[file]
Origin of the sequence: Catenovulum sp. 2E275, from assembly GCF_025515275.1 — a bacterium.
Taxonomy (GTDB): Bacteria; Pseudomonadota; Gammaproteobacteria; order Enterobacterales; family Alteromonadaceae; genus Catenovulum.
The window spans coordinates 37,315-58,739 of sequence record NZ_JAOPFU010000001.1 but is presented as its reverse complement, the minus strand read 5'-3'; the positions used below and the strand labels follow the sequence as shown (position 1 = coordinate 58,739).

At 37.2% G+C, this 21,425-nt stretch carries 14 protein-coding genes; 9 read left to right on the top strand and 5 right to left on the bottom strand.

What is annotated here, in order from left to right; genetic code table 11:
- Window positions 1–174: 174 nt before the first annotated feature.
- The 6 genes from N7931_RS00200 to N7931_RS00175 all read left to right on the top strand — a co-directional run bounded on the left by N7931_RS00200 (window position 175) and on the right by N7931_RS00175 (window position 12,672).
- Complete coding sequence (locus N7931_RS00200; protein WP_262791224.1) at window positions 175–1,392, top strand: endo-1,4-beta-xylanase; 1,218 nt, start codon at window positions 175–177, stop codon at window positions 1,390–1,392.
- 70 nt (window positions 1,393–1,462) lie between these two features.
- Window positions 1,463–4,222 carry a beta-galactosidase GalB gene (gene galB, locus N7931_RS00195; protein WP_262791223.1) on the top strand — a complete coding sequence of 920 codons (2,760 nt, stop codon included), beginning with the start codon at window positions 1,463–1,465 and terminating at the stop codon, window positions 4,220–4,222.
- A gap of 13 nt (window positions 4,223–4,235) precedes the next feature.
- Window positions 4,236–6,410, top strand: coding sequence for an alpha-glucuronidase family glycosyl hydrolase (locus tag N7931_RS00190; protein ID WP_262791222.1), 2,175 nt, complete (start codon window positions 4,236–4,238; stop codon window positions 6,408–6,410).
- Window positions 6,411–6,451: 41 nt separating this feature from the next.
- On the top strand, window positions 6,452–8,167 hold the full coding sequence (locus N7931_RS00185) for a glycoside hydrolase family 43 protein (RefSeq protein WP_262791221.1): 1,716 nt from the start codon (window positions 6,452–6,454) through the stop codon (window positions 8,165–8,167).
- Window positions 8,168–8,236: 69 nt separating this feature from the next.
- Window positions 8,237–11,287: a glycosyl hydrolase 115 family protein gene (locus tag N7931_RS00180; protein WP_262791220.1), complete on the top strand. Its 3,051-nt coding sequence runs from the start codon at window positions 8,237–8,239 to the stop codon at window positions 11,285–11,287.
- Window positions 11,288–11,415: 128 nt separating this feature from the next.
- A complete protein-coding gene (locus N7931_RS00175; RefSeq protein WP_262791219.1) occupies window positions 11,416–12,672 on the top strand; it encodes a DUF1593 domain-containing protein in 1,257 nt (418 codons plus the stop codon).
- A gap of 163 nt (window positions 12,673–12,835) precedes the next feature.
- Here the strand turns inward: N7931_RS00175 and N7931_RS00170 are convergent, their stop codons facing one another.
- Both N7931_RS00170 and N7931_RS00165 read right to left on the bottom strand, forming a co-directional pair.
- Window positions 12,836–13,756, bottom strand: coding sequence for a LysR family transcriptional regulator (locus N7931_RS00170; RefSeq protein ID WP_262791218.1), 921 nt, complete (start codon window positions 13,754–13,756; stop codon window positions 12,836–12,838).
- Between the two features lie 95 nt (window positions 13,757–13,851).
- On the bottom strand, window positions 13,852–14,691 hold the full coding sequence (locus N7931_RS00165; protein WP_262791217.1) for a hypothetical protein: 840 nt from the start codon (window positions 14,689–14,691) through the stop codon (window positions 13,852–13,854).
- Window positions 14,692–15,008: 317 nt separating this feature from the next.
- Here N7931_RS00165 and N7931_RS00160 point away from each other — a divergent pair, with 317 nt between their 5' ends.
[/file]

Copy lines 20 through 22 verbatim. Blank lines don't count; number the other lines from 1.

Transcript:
- Here the strand turns inward: N7931_RS00175 and N7931_RS00170 are convergent, their stop codons facing one another.
- Both N7931_RS00170 and N7931_RS00165 read right to left on the bottom strand, forming a co-directional pair.
- Window positions 12,836–13,756, bottom strand: coding sequence for a LysR family transcriptional regulator (locus N7931_RS00170; RefSeq protein ID WP_262791218.1), 921 nt, complete (start codon window positions 13,754–13,756; stop codon window positions 12,836–12,838).